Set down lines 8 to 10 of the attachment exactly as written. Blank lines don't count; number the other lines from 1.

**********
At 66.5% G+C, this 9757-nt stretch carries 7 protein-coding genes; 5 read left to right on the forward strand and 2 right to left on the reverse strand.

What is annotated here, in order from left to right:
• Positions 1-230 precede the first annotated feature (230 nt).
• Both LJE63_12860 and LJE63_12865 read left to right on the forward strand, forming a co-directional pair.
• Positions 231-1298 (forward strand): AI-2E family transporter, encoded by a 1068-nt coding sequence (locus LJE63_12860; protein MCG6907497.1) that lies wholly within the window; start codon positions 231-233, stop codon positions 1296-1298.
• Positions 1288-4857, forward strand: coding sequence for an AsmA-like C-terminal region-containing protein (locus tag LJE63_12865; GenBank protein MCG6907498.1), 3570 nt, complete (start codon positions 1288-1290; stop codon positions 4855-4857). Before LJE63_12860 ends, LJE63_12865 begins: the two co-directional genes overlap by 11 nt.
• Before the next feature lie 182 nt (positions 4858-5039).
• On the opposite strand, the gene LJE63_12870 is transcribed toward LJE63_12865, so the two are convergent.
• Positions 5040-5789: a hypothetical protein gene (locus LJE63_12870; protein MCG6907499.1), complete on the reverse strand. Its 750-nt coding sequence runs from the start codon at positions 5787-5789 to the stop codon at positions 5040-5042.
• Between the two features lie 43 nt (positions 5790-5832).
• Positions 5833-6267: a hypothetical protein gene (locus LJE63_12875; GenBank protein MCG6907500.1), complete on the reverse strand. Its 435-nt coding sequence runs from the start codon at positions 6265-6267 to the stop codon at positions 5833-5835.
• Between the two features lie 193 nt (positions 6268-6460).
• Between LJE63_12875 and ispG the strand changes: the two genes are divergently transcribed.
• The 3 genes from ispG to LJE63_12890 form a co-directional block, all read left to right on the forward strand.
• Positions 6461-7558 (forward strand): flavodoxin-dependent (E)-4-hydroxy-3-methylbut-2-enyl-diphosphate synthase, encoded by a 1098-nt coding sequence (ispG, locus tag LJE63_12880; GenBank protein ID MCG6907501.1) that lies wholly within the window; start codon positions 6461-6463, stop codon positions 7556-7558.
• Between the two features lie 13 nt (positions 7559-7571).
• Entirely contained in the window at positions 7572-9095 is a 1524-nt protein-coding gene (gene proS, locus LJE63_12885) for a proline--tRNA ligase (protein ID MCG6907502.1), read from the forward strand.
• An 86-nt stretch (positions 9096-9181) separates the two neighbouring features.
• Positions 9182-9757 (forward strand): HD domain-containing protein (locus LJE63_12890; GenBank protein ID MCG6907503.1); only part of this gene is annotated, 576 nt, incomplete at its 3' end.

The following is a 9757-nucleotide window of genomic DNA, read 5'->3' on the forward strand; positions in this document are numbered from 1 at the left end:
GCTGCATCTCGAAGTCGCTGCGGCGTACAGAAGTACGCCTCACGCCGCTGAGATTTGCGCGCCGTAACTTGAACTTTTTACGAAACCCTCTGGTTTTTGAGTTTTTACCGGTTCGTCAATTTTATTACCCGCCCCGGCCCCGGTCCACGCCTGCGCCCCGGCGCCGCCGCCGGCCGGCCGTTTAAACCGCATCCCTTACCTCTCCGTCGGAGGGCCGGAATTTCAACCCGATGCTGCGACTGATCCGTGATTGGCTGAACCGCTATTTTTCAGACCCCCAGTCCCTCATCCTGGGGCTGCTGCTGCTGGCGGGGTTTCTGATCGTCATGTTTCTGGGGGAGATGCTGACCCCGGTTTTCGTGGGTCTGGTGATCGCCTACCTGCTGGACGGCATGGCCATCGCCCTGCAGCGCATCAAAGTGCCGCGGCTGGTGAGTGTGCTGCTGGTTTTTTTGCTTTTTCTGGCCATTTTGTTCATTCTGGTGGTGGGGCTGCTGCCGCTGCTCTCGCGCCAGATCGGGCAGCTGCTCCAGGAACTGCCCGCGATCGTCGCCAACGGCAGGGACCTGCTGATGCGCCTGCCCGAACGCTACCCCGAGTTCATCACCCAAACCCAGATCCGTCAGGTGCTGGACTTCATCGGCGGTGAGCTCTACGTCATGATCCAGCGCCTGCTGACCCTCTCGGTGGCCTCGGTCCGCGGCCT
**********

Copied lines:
• On the opposite strand, the gene LJE63_12870 is transcribed toward LJE63_12865, so the two are convergent.
• Positions 5040-5789: a hypothetical protein gene (locus LJE63_12870; protein MCG6907499.1), complete on the reverse strand. Its 750-nt coding sequence runs from the start codon at positions 5787-5789 to the stop codon at positions 5040-5042.
• Between the two features lie 43 nt (positions 5790-5832).